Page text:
Mark this, in chapter 13:37 it is said the Son of Man saws good seed. This refers to persons who have received the Word. It is not because of their intellectual abilities that they are the good seed of the kingdom of the heavens, but because of their moral and spiritual qualities produced by the Word in them. In this day of boasted intellectualism and loose living we need young men and women of true moral worth, with character formed according to the Word of God, who, when a false teacher comes and suggests something that is a lie, will stand courageously for the truth of God, who will stand for the Word of God and witness to its Divine origin by word and work, lip and life, showing forth the fruits thereof in all meekness and lowliness.
Moreover, the Lord, knowing all, said to his disciples over and over again, The Son of Man must suffer. That was as necessary as the seed-sowing! How was a race of ruined sinners to be saved? How were we to be saved? The Son of Man came not only to set up the Kingdom in righteousness, but the Son of Man must suffer, and He suffered as none other did. He was spit upon, scourged, spitefully entreated, and put to death. It was an absolute necessity that He should die, if, on the one hand, the Kingdom was to be established, and, on the other, we were to be saved and all the blessing of eternal life was to be ours with the Father. He had to die, and blessed be His name, He went to that Cross and suffered for us. He never turned away back. He gave His back to the smiters. He hid not His face from shame and spitting, and there on Calvary’s Cross the Son of Man was lifted up, and, my dear brethren, each believer can say, He died for me!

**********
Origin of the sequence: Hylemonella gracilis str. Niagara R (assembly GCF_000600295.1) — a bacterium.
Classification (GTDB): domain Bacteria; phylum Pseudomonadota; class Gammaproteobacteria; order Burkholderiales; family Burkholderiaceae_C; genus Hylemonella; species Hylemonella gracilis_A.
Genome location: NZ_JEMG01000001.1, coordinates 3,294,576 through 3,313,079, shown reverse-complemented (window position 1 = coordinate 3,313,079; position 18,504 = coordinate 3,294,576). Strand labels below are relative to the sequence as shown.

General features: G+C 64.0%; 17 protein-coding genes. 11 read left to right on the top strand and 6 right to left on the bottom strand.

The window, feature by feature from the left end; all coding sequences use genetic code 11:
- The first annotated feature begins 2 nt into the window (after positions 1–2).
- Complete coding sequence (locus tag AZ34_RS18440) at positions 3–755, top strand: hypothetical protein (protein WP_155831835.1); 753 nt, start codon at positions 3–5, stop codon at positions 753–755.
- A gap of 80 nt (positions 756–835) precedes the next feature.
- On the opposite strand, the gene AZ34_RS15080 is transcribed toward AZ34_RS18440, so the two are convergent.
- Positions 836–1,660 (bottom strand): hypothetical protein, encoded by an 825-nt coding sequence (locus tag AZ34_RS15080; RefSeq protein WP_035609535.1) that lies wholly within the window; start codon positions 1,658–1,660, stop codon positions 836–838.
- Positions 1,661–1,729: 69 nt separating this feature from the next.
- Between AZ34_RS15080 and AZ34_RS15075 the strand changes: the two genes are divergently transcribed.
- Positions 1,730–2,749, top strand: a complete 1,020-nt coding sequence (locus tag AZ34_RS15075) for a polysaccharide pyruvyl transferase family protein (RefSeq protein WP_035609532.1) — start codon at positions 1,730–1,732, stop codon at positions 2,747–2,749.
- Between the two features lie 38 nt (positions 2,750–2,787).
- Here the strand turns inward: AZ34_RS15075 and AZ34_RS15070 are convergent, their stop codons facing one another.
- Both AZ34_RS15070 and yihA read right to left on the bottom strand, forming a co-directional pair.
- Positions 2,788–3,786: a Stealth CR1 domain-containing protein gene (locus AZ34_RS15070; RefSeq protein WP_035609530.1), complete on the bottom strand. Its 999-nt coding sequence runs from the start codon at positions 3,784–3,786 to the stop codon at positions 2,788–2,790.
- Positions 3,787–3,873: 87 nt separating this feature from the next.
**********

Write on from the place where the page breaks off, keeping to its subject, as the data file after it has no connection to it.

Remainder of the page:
Truly He laid the foundation for the Kingdom; and having laid that foundation, and having sowed the good seed in His field, His enemy is at work now, as He foretold, sowing bad seed. Do not think so much of the devil as your enemy. He is that, but he is the enemy of your precious Saviour, as it says—the Son of Man’s enemy came and invaded His field and sowed the bad seed. The good seed are the sons of the Kingdom, and the bad seed are the sons of the evil one. That is their nature and character. Satan sowed the bad amongst the good, and the Word says, “Let both grow together till the harvest”; but what a mixture, meanwhile, of real and unreal! This, it should be remembered, is in regard to the wide sphere of Christian profession called “the kingdom of the heavens,” and not “the assembly” built by Christ within that sphere against which the gates of hell cannot prevail (16:18).